The terroir tasting party went well. We had 16 bottles of pinot, but only opened about eight. We had five French wines, three Canadian, four American, one Australian, one New Zealand, and one Chilean. I actually think our variety was a little too broad for us to identify what we were looking for. I also need to do more research before we do this again (and it's expensive!).
However, the night was not all lost. Our group had some very interesting observations. We noticed the difference the vintner made more than we could identify the difference the microclimate/microgeology. We had two bottles by the same vintner who seemed to be from different areas of Côte du Rhône. Both wines were substantially similar in flavor and color; there was not much difference.
We also noticed a distinct difference in the French aesthetic separate from the non-French aesthetic. French pinots were a bit fruitier than non-French wines. Non-French wines tended to be mineral-y and spicy. However, there was one American wine that clearly aimed for a French aesthetic; Mirassou was clearly fruitier than most non-French wines.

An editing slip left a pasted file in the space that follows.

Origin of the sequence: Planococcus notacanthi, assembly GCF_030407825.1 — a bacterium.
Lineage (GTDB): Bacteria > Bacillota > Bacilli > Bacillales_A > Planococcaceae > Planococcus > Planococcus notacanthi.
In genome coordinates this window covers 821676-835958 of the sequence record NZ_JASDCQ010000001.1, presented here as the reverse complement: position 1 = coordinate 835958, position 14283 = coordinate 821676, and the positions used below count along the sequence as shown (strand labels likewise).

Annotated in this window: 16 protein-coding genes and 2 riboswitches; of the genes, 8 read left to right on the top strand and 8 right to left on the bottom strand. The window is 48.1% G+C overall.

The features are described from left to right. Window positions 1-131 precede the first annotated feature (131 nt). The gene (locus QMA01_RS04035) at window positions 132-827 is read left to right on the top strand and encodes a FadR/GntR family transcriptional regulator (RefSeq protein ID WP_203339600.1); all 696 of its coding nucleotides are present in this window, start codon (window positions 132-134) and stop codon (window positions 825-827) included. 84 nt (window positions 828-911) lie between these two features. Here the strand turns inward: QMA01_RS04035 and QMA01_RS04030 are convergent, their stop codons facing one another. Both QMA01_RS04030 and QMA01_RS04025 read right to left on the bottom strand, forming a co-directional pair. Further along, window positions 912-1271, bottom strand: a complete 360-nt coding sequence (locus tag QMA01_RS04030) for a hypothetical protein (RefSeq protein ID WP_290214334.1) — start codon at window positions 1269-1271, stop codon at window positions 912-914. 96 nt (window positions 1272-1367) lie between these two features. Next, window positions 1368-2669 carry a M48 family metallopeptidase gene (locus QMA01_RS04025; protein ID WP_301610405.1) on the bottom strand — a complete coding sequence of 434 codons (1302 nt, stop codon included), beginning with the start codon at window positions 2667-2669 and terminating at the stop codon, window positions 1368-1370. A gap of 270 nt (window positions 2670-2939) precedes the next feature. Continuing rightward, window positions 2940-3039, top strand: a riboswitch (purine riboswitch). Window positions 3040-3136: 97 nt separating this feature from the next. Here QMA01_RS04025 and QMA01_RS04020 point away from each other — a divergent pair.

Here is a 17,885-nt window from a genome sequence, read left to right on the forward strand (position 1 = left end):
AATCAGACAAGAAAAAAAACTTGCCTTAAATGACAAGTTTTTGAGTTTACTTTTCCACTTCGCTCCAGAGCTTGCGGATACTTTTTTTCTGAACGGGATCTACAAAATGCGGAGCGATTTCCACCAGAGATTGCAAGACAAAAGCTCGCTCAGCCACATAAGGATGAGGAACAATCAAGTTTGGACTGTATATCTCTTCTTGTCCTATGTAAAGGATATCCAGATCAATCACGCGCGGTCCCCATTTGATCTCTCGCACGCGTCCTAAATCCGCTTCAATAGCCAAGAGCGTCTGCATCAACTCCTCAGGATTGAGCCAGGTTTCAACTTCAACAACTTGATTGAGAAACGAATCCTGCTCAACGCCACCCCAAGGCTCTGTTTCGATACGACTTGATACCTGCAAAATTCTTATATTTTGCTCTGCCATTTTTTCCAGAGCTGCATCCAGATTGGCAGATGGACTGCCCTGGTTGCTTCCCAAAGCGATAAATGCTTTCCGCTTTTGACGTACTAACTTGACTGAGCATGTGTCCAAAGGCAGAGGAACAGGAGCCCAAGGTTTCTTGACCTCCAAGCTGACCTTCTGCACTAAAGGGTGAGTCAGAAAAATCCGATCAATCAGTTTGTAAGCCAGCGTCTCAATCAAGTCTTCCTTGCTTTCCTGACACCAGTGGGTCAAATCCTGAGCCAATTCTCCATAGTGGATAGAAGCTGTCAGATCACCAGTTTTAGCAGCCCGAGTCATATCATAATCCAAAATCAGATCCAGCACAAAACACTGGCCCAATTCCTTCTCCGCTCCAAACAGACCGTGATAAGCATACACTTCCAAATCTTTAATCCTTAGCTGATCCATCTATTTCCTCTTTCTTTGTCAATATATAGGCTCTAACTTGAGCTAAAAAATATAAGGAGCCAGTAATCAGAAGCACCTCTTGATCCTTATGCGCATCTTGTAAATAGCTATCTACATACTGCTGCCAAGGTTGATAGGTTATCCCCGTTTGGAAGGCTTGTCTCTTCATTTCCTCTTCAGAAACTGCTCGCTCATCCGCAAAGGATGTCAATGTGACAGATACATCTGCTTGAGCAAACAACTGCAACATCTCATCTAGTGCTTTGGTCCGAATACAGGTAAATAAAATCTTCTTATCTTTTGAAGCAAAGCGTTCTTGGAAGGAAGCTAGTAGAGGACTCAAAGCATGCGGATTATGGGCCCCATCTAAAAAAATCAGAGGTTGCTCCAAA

The primary lesson I learned is I need to find a more knowledgeable sommelier and attend more of the local wine-tasting seminars held at the specialty grocery and wine stores. I also need to spend more time with the pinot noirs; while they are not as full-bodied as my preferred merlots and shiraz, they titillate both the tongue and nose with their bouquet and subtle depth of flavor.